THE remains of eight Neolithic houses, between 4,000 and 6,000 years old, have been found between Basildon and Wickford.
Archaeologists have heralded the Stone Age findings – uncovered by a dig in near the Old Nevendon Road – as “extraordinarily rare”. Only 31 other such houses have ever been found in the UK.
Workers at the dig also found the remains of timber posts set in circles and a rare cursus monument, said to show the area was once used for pre-Christian religious rites.
A cursus monument is two parallel banks of earth about 160 feet apart, at right angles to a river.
The exciting discoveries are the latest finds to arise from the four-month excavation of the site, which is due to be turned into flood plains and wildlife habitat as part of Essex County Council’s plan to build a waste plant in Courtauld Road. The council hopes Trak, the company creating the new flood plain, will be able
to start work on the site next month.
Maria Medlycott, the council’s historic environment officer, said: “The findings are extraordinarily rare and if they are indeed Neolithic houses, the find is of national importance.”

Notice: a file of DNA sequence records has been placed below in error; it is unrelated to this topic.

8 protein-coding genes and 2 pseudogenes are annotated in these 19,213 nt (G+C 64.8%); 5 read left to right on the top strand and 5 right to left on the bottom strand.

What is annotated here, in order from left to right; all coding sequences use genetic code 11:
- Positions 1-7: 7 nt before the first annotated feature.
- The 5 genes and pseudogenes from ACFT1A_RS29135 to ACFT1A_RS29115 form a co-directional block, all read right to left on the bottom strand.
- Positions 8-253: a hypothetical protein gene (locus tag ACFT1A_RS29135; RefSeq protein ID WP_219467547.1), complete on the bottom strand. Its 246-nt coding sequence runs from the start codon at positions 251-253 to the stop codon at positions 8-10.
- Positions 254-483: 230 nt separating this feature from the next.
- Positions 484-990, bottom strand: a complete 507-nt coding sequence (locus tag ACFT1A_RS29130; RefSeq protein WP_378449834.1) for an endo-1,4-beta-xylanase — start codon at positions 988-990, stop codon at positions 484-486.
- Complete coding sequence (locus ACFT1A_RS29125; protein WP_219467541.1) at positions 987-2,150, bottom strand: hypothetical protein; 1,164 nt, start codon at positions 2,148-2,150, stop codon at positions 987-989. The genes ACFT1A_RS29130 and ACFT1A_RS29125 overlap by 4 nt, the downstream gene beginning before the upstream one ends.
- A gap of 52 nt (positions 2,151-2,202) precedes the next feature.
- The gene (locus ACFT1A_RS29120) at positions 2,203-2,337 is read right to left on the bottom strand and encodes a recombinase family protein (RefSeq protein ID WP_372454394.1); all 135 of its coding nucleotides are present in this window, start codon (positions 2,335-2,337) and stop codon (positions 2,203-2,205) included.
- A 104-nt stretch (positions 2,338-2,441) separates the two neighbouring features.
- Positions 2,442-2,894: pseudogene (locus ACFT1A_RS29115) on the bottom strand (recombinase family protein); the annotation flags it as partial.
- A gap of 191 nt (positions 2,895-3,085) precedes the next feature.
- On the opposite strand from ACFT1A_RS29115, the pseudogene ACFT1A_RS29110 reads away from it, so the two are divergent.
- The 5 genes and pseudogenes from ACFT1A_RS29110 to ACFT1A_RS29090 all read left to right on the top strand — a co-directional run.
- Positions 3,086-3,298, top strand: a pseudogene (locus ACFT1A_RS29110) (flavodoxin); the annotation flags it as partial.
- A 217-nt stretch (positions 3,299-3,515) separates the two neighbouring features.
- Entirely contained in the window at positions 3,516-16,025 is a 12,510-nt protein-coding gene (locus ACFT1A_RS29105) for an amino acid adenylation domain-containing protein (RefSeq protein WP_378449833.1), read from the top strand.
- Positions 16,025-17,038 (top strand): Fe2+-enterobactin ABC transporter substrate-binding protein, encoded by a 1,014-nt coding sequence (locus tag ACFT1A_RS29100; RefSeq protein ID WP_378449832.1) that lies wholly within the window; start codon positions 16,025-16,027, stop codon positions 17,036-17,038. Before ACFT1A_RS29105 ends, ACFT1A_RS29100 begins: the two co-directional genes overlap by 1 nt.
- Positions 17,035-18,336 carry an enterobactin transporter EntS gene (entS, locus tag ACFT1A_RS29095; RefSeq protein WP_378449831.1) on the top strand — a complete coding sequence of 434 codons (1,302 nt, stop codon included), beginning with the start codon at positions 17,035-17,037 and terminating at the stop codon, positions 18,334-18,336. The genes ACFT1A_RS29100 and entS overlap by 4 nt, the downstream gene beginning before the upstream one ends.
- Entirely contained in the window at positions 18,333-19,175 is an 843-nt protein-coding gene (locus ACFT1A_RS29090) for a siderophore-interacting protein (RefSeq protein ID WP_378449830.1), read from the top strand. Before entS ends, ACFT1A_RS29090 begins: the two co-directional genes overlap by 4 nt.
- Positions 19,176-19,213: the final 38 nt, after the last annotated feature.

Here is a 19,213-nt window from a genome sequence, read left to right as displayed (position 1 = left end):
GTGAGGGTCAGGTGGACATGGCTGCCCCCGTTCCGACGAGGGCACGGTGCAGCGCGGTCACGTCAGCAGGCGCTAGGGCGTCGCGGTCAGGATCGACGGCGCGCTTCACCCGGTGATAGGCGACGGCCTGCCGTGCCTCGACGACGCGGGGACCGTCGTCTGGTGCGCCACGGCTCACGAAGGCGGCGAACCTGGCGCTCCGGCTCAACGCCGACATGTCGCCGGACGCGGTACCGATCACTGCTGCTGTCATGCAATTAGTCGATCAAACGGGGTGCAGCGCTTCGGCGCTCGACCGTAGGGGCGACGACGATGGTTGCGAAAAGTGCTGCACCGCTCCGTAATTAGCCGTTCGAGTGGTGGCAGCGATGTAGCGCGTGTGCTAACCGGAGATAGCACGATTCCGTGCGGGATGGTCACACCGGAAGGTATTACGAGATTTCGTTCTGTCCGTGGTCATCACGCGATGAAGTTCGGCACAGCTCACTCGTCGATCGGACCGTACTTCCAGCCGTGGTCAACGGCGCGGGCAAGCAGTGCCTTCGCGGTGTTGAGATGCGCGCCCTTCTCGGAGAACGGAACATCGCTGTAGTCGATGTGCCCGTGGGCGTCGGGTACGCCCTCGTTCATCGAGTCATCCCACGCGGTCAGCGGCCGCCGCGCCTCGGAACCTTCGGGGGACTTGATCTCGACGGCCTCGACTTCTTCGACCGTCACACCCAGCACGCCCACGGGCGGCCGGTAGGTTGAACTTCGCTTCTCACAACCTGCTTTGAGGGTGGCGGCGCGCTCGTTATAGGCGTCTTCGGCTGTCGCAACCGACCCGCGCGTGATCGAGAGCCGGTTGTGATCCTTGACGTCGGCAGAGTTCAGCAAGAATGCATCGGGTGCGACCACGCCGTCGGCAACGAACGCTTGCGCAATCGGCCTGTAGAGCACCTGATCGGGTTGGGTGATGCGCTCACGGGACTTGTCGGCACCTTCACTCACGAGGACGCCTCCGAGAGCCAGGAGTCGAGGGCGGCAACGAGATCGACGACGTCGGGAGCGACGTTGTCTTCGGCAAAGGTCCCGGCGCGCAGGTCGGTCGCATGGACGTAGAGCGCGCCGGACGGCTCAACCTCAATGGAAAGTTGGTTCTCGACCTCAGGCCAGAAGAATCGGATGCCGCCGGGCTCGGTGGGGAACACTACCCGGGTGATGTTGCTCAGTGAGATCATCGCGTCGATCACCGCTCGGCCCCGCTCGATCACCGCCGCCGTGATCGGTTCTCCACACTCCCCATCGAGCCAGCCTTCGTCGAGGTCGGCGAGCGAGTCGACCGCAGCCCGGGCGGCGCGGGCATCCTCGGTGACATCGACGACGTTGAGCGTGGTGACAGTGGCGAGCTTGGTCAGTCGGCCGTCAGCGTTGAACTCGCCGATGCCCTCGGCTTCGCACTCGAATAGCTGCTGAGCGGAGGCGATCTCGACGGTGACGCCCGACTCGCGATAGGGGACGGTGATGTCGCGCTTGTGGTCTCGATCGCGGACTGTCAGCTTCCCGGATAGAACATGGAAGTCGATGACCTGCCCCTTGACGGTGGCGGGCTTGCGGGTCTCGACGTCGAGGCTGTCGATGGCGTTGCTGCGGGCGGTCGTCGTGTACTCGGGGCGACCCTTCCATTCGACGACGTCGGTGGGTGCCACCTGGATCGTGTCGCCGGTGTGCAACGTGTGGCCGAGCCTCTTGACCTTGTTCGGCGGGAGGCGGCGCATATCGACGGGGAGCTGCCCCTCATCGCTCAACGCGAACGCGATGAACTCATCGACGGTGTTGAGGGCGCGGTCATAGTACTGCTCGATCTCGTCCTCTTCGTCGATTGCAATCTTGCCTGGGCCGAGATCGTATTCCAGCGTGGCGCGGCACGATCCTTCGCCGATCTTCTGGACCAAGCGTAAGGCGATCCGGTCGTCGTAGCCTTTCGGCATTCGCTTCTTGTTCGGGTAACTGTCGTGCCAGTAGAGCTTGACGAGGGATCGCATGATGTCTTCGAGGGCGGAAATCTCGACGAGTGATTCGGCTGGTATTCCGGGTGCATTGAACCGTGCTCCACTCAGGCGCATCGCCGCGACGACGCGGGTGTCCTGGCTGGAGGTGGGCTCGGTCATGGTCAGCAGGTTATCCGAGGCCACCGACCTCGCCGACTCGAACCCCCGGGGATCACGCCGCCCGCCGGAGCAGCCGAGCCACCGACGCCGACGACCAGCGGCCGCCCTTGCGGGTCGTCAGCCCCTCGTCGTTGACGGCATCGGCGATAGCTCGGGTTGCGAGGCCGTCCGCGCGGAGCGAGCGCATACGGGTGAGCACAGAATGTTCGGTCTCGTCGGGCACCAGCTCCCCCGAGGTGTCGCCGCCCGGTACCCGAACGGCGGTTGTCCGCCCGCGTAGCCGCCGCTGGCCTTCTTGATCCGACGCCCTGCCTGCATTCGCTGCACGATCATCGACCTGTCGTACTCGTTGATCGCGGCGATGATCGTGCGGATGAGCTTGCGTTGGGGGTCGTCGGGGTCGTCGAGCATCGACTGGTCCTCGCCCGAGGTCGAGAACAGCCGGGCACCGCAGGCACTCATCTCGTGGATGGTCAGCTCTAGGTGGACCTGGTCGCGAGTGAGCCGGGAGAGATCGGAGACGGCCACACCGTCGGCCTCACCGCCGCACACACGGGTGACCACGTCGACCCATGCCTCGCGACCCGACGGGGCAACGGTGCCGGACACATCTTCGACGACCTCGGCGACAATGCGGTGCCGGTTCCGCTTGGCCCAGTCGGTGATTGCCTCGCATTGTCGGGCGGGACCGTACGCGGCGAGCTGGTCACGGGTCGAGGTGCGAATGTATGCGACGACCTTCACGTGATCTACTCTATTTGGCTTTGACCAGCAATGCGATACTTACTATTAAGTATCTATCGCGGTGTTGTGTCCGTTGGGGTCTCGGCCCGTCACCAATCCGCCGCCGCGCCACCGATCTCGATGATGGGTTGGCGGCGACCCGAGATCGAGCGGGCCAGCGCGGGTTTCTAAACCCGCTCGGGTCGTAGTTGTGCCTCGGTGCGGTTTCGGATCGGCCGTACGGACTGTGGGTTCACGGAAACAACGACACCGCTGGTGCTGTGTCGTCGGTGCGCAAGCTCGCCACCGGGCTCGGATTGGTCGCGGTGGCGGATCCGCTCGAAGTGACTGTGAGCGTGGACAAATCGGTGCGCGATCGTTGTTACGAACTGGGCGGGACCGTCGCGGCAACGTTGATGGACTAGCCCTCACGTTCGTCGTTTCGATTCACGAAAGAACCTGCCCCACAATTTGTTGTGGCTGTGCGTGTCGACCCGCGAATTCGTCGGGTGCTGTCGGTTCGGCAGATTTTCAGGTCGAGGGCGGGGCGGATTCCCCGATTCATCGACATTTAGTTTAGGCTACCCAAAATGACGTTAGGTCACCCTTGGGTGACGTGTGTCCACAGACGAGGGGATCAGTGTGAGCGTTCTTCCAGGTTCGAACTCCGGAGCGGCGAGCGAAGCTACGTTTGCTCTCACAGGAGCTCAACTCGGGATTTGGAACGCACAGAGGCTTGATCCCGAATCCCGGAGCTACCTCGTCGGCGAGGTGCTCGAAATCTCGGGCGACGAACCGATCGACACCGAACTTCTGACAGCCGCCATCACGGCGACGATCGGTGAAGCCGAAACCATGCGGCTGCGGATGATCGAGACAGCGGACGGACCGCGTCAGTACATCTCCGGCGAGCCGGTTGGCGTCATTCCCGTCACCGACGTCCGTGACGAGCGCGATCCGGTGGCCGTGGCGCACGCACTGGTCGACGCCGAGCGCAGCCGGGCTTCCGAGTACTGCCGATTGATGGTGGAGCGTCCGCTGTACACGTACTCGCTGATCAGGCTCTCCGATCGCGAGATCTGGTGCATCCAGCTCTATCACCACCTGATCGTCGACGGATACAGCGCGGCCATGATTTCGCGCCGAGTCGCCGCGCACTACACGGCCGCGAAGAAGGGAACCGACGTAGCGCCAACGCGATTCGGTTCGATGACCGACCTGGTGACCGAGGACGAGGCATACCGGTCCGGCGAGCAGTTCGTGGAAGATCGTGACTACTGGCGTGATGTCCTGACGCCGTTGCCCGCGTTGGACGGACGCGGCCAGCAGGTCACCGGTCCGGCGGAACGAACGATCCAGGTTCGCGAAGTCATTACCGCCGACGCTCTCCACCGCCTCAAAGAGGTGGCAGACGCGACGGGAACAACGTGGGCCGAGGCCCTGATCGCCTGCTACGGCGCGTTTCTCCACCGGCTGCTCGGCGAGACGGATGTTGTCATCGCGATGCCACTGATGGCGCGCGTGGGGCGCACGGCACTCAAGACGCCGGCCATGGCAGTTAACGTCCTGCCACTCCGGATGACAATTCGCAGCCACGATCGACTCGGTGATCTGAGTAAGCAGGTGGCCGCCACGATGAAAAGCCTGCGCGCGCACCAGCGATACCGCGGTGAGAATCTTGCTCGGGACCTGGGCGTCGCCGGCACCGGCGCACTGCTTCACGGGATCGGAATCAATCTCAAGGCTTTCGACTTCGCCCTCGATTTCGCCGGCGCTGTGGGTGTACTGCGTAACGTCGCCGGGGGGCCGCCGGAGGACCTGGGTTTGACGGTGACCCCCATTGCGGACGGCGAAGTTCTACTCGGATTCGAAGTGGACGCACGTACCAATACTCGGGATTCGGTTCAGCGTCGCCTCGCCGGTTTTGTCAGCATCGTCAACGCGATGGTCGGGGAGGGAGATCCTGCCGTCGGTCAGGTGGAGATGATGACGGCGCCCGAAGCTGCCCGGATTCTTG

It’s an exceptional site and it’s so good for Basildon. It just shows we do have an ancient history and Basildon wasn’t just plonked here in the Fifties.”
Vin Harrop, Basildon Heritage director
She said the council planned to display smaller finds, such as flint tools, an axe and pottery, some dating back 9,000 years, at Southend Museum.
But some of the finds, including a reconstruction of one of the houses, or a timber circle, could be housed in an education centre to be built alongside the Courthauld Road waste site.
Archaeologists discovered the houses when they excavated post holes in the ground, between six and nine feet apart.
Gwilym Williams, senior archaeologist for the firm in charge of the excavation, said the post holes allowed the team to work out what the houses looked like and how Neolithic man lived in them.
He explained: “We can work out where the door was likely to have been, where the people slept, and where their kitchen and eating area was.
“We think the buildings may well indicate an extended family lived there or a large farm, comprising several dwellings.”
Vin Harrop, Basildon Heritage director said: “It’s beyond our wildest expectations, I never imagined there would be eight houses there.
“It’s an exceptional site and it’s so good for Basildon. It just shows we do have an ancient history and Basildon wasn’t just plonked here in the Fifties.”